Federal appeals court blocks Florida’s ‘Stop WOKE Act’ rules for businesses

Federal appeals court blocks Florida’s ‘Stop WOKE Act’ rules for businesses

A federal appeals court ruled unanimously Monday to block a Florida law that prevents businesses from requiring employees to attend workplace training that promotes diversity and inclusion, upholding a temporary injunction issued by a lower court.

“This is not the first era in which Americans have widely divergent views on important areas of morality, ethics, law and public policy,” a three-judge panel of the 11th Circuit Court of Appeals wrote in Monday’s decision. “And not for the first time, these disagreements seem so important, and their airing so dangerous, that something must be done.” But now, as before, the First Amendment prevents the government from putting its thumb on the scale.

Florida officials since introducing the “Stop Woke Act” — in which “woke” is an acronym for “wrongs with our children and staff” — have argued that the legislation aims to combat alleged indoctrination in schools and workplaces .

The law prevents Florida educators and businesses from requiring individuals to participate in activities that promote “discriminatory concepts” that constitute illegal discrimination, including that members of one race or gender are “morally superior” to those of another and that a person, by virtue of their race, gender or national origin, “should not be discriminated against or receive unfavorable treatment in order to achieve diversity, equality or inclusion”.

“In Florida, we will not allow the awakened far left to take over our schools and workplaces. There is no place in Florida for indoctrination or discrimination,” Gov. Ron DeSantis (R), a frequent critic of diversity, equity and inclusion (DEI) initiatives, said when signing the bill in 2022.

Three Florida businesses sued the state in June, and a federal judge in August 2022 blocked parts of the law that applied to private employers, ruling that the restrictions violated free speech protections under the First Amendment and the Due Process Clause of the 14th Amendment , as they are unacceptably vague.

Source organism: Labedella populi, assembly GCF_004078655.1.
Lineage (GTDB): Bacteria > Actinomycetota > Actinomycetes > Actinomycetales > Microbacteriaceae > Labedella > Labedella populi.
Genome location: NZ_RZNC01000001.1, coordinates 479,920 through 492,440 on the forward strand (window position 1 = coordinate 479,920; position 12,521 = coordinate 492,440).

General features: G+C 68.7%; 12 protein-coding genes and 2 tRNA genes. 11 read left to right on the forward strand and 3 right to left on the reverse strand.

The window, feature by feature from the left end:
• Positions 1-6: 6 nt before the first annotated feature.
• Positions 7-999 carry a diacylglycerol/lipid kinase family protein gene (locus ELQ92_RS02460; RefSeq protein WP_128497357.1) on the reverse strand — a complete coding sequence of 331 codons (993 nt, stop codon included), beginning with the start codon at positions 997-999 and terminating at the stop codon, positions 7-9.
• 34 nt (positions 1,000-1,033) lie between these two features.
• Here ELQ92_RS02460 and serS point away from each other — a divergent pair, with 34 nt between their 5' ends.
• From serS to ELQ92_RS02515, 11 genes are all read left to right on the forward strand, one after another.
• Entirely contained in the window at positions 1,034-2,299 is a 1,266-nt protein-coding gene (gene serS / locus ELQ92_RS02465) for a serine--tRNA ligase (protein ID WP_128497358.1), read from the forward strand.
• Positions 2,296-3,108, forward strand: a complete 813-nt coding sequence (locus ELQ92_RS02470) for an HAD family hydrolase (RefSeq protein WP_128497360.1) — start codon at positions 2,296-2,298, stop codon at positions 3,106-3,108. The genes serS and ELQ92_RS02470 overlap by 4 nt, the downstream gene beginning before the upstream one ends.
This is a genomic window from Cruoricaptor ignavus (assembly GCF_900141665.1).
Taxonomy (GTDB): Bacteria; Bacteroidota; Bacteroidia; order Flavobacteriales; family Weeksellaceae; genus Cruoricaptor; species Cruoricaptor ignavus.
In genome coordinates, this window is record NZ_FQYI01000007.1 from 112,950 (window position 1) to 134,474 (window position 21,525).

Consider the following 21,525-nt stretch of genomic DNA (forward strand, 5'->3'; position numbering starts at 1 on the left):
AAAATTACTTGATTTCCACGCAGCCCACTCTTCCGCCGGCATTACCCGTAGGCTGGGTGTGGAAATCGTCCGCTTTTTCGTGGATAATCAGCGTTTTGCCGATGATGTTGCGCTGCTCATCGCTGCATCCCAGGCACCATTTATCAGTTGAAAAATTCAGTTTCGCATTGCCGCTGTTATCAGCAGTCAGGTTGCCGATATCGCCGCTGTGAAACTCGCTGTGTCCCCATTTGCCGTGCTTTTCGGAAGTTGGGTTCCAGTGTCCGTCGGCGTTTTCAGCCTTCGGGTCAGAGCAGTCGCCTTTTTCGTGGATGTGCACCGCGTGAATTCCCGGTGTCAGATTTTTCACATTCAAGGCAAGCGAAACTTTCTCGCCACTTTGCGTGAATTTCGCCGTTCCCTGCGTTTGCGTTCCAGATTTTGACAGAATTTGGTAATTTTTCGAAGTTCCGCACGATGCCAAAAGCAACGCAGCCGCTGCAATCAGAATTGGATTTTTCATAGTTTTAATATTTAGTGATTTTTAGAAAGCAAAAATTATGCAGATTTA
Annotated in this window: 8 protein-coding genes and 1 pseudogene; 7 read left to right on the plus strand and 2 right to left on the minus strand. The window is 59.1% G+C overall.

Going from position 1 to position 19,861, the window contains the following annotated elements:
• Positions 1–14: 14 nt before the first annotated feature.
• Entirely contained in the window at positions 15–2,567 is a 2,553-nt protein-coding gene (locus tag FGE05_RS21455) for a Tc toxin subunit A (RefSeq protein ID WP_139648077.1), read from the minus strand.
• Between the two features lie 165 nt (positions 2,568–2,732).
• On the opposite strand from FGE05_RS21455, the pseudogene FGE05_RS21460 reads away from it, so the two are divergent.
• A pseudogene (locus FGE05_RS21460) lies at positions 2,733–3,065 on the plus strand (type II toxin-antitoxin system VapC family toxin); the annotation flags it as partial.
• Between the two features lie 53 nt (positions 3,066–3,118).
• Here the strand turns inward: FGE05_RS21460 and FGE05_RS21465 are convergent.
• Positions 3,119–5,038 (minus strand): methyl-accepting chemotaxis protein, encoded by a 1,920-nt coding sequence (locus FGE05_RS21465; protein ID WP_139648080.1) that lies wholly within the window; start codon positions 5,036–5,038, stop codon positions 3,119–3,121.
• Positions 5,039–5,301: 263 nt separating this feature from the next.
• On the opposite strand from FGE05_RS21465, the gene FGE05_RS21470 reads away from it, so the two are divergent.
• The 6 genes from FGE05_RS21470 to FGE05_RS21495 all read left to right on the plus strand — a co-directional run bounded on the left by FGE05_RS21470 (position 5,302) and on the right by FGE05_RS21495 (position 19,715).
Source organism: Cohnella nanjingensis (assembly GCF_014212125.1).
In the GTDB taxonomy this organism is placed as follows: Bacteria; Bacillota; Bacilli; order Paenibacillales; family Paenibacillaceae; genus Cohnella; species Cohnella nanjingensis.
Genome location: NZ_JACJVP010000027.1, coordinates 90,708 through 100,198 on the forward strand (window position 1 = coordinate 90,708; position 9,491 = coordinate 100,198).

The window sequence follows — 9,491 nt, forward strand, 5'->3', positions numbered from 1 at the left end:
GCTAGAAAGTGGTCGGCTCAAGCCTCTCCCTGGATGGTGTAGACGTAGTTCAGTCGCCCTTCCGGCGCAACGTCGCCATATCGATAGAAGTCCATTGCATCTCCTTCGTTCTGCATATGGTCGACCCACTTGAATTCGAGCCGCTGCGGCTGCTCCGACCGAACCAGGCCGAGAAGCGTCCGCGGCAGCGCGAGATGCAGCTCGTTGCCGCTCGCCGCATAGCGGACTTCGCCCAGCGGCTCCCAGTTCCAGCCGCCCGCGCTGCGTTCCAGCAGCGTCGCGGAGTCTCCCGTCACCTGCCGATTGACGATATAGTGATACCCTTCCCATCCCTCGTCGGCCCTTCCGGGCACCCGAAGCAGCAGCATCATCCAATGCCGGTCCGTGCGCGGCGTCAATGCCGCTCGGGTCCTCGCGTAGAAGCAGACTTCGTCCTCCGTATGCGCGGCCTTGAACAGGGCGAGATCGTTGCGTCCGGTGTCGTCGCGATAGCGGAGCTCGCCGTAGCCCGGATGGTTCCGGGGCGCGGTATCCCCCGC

“Recently, Florida has looked like the First Amendment upside down,” District Court Judge Mark Walker wrote in the decision. “Ordinarily, the First Amendment prohibits the state from burdening speech, while private individuals are free to burden speech. But in Florida, the First Amendment clearly prohibits private actors from burdening speech, while the state can freely burden speech.

Attorneys for the state argued on appeal that ordinary First Amendment scrutiny did not apply in this case because the law in question restricted conduct, not speech. The three-judge panel on Monday said it disagreed.

“We cannot agree and reject this latest attempt to control speech by recasting it as conduct,” the panel said. “Florida may be quite right about the nature of the ideas she is targeting. And it may not be so. Either way, the merits of these views will be decided in the screaming marketplace of ideas, not in a code book or courtroom.

DeSantis’ office did not immediately respond to a request for comment.

Protect Democracy, the nonprofit representing Florida businesses challenging the law, celebrated Monday’s decision as a victory for free speech in the workplace.

“Speech codes have no place in American society, and elected officials have no business censoring the speech of business owners simply because they disagree with what is being expressed,” Protect Democracy attorney Shalini Goel Agarwal said in a statement.

“Banning employers from engaging in speech that powerful politicians don’t like is a move straight out of the authoritarian game. Today is a good day for the First Amendment and the ability of American businesses to speak freely,” she said.

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